hey: I originally said these were going to be weekly, and the schedule's slipped to something more like biweekly. This is mostly due to college-related BS. By mid-March I should be back on track. ~RP


Unpack the nodeball! Frog blast the vent core! Hurry!!

Hello gang. I've been fairly giddy this week. With a lot of help from coder-chief kthejoker and the rest of the edev group, I am now master & commander of a working ECore test suite.

Some day in the far future-- when I become much more attuned to the actual technologies that I am now half-blindly harnessing-- I will write a new edition of katherine's venerable step-by-step guide to installing ECore on a Linux OS. Until then, though, I offer these scattered notes on the process:

#1: 0.8 vs pre-1.0? There are currently two versions of the Everything Web Engine available from one is version 0.8.3, the other is called "pre-1.0". Which should you choose?

I didn't know the answer myself, so I ended up installing both of them (in separate mySQL databases, of course). ECore 0.8 is the version I'm going to be focusing on in the near-term, though, because all of Everything2's code is based on the 0.8 build.

If you only want to install one, I recommend 0.8.

#2: Get the latest version of everything else. As I mentioned last time, ECore depends upon a stack of other programs in order to function, namely Linux, Apache, MySQL and Perl. Knowing that ECore 0.8 hasn't been actively maintained since 2003(!), I initially made the mistake of trying to install older 2003-era versions of Apache and mod_perl on my state-of-the-art Ubuntu system.

That was a recipe for headaches. As it turns out, ECore will run just fine on modern software, given a minor amount of tweaking. kthejoker tells me that Everything2 itself runs Apache 2.0.55, Perl 5.8.8, and Ubuntu. He didn't mention the MySQL version, but I'm running 5.0.45 on this box and it seems to be working okay.

apt-get install apache2 libapache2-mod-perl2 mysql-server-5.0. That's the good stuff. That is what you want.

#3 - Error 42000. I mentioned "minor tweaking", right? Er, yes. Maybe "moderate to hard" tweaking would be more honest, but I guess it all depends on your comfort level. Personally, I ran into three show-stopping problems during my install process.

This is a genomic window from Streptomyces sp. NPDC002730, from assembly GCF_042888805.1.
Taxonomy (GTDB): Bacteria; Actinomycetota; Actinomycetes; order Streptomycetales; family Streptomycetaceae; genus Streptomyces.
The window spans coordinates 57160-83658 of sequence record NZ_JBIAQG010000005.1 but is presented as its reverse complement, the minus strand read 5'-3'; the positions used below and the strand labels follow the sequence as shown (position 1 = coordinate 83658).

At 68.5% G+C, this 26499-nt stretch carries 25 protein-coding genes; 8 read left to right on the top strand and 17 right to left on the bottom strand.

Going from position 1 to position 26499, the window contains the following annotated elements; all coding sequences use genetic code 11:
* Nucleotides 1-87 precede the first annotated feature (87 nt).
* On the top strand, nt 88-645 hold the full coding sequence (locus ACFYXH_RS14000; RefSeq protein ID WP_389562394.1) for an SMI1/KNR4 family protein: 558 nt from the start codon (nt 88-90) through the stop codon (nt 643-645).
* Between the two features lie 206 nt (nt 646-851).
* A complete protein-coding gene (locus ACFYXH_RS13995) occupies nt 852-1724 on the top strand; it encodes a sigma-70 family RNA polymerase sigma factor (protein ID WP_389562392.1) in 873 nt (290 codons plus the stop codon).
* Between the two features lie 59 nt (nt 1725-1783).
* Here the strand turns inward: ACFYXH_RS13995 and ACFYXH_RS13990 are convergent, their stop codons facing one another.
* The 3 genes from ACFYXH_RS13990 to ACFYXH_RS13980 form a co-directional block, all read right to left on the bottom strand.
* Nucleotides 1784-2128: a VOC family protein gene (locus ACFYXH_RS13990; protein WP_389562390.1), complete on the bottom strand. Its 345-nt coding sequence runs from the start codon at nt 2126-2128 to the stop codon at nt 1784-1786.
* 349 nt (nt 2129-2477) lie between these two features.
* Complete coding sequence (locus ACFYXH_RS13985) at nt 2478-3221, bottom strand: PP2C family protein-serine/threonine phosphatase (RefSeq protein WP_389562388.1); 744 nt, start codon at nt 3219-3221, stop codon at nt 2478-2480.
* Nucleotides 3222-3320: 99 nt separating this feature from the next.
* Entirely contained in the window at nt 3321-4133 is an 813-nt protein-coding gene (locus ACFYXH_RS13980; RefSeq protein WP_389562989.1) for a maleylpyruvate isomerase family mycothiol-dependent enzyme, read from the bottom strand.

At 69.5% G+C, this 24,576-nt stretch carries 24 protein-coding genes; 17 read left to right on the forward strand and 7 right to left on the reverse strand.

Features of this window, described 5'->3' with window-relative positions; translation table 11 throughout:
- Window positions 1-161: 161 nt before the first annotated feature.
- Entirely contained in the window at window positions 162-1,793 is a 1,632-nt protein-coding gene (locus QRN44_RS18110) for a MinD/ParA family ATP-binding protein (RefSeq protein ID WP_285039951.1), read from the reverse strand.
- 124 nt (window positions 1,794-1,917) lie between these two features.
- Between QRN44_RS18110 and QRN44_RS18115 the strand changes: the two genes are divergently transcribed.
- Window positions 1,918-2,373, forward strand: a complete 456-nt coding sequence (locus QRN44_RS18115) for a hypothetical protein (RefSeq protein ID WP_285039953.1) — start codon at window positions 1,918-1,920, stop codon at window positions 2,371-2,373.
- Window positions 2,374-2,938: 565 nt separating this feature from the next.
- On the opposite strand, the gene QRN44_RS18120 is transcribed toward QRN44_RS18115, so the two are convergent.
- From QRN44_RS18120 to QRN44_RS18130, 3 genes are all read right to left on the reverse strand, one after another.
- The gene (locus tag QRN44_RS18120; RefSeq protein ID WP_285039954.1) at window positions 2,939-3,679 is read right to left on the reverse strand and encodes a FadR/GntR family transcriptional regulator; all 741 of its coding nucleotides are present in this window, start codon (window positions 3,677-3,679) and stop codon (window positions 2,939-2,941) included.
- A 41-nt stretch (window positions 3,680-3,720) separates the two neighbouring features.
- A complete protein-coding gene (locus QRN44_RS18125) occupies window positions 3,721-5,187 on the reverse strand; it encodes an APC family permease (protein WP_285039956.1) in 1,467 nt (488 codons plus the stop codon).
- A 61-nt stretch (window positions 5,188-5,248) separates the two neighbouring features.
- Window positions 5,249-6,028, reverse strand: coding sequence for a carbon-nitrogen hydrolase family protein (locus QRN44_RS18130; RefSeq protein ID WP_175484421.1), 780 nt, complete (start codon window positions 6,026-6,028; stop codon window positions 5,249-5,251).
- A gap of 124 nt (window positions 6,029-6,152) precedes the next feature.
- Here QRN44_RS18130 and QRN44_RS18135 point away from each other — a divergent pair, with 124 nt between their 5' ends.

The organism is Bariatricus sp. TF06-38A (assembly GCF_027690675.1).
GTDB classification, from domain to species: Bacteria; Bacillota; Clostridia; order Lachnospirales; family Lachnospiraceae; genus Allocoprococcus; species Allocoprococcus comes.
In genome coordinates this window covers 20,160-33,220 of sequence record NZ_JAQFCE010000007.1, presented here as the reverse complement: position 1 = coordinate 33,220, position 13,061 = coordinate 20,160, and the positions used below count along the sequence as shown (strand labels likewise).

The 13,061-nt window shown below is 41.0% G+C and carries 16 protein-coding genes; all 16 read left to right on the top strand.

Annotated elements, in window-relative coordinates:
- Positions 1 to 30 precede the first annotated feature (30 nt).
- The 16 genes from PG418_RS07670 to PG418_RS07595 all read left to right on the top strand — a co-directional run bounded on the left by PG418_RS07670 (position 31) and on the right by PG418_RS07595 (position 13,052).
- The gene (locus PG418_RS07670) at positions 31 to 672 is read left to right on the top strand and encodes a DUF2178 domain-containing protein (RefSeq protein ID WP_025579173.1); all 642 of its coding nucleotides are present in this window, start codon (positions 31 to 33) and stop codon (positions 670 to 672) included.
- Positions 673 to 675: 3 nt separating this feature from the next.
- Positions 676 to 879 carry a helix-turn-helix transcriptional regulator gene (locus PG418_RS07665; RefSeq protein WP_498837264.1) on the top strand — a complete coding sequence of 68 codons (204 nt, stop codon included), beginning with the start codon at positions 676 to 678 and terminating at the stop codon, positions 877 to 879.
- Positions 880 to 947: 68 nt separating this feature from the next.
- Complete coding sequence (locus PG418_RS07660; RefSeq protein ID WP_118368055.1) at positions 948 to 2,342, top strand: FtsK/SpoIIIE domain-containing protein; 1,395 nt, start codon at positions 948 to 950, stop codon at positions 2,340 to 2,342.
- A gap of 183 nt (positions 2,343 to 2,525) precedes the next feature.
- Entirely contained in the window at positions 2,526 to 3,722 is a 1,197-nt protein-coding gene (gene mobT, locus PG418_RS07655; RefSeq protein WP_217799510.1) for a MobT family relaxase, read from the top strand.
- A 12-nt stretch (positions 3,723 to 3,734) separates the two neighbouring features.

The first one is related to MySQL. Specifically, it cropped up during the "make && make install" phase when building the Everything db. When the install script goes to create your initial tables within MySQL, it's going to spit out this error...

ERROR 1067 (42000) at line 46: Invalid default value for 'nodetype_id'
ERROR 1067 (42000) at line 10: Invalid default value for 'node_id'
ERROR 1067 (42000) at line 10: Invalid default value for 'setting_id'

... and a bunch more just like it. Here's what you gotta do:

Open up the folder where you untarred Everything (it's called "ebase" in 0.8), and then go to the "tables" directory. You'll see some text files that end in ".sql" (e.g. nodetype.sql). Those are table definitions. Open one up in a text editor, and look for a line like this...

nodetype_id int(11) DEFAULT '0' NOT NULL auto_increment,

That's your culprit. Apparently, in the newer versions of MySQL a column can no longer have both 'auto_increment' and a DEFAULT value. I don't know enough about SQL to even explain precisely what that means, but suffice to say that DEFAULT '0' and auto_increment are like ex-bandmates. They fucking hate each other now, and will burn your db to the goddamned ground if forced to live in the same column together.